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Corporate social responsibility (CSR)

Corporate social responsibility refers to businesses taking responsibility for their behaviour and its impact on society. This can include employment conditions and labour standards, freedom of association, well-being at work, non-discrimination and gender balance, stakeholder engagement, human rights, emissions and pollution reduction and eliminating bribery and corruption.

The European Commission's 2011-14 CSR strategy urges companies to establish processes to ‘integrate social, environmental, ethical human rights and consumer concerns into their business operations and core strategy in close collaboration with their stakeholders’. Publication of the strategy for the 2015-20 period is due in 2015.

CSR is considered important for competitiveness and has been shown to yield benefits in terms of risk management, cost savings, access to capital, customer relationships, human resource management and innovation capacity.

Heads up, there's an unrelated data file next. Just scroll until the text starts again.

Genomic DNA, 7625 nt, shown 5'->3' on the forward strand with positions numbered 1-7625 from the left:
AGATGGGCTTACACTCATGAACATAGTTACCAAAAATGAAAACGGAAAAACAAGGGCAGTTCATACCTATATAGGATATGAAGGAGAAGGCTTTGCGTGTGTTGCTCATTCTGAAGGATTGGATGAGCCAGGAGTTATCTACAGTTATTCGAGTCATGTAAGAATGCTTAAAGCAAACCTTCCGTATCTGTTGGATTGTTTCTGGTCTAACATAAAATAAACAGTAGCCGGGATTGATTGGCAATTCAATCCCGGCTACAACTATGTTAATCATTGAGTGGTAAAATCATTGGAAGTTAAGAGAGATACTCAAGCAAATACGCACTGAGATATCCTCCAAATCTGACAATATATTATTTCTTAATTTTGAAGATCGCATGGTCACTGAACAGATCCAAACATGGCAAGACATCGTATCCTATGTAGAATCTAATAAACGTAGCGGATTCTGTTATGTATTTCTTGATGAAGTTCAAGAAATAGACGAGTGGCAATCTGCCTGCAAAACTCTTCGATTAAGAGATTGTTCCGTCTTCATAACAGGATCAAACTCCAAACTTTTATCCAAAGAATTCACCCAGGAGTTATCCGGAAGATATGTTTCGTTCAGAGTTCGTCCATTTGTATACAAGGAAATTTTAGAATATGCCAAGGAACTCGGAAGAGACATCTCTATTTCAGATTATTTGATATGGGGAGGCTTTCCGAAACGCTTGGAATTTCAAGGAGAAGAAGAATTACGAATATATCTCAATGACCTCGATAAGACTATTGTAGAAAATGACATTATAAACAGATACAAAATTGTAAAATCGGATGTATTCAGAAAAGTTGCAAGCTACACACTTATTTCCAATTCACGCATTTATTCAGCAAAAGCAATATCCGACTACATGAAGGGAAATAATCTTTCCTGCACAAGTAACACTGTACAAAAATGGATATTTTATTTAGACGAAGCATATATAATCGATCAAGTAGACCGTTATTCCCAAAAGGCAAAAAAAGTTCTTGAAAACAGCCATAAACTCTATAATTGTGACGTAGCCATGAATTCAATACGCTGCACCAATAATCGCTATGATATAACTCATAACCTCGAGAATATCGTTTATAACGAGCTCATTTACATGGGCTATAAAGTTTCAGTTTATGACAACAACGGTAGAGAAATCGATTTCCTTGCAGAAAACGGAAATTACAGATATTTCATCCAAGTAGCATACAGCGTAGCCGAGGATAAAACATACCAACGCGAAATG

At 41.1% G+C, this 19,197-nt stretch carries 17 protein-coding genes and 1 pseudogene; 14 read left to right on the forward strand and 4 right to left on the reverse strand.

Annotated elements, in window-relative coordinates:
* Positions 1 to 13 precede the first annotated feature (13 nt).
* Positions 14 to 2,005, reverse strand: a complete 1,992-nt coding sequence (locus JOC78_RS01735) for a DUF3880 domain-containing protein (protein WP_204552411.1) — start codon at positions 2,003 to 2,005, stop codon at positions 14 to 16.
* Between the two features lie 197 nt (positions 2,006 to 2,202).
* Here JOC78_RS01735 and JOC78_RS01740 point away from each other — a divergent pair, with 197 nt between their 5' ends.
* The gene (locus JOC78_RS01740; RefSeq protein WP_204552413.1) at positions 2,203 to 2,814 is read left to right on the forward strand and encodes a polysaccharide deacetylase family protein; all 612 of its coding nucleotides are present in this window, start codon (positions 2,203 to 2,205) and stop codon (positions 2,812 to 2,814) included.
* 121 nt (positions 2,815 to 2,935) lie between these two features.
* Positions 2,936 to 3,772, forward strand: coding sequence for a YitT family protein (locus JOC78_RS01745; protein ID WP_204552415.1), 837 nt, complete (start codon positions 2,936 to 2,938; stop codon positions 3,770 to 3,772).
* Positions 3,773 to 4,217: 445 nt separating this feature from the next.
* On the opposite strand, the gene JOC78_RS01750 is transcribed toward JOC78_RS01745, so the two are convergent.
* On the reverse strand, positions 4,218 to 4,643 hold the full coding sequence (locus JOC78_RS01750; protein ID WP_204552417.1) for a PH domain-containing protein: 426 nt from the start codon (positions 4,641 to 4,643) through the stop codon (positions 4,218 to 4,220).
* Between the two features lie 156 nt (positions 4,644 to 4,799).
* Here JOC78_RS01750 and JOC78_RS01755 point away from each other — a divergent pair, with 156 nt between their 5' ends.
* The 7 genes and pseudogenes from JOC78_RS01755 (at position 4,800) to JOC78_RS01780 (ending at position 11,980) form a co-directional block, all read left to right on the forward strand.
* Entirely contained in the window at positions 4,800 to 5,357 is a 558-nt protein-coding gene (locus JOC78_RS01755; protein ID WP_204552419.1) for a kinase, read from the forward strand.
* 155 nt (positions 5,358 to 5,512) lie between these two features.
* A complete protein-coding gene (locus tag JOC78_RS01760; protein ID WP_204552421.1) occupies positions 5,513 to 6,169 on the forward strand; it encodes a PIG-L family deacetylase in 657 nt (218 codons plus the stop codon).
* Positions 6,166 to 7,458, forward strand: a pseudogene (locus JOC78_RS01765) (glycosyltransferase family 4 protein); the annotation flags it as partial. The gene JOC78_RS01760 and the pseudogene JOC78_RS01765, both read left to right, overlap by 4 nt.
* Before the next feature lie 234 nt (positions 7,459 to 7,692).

A European Multi-stakeholder Forum on CSR exists to promote periodic dialogue between business, trades unions, non-governmental organisations and other groups about CSR developments and EU policy in the field. A coordination committee of the Forum meets on a more regular basis.

EU CSR strategy is built upon international guidelines and principles set out by the United Nations and International Labour Organisation, and complements the work of the Organisation for Economic Cooperation and Development and national governments.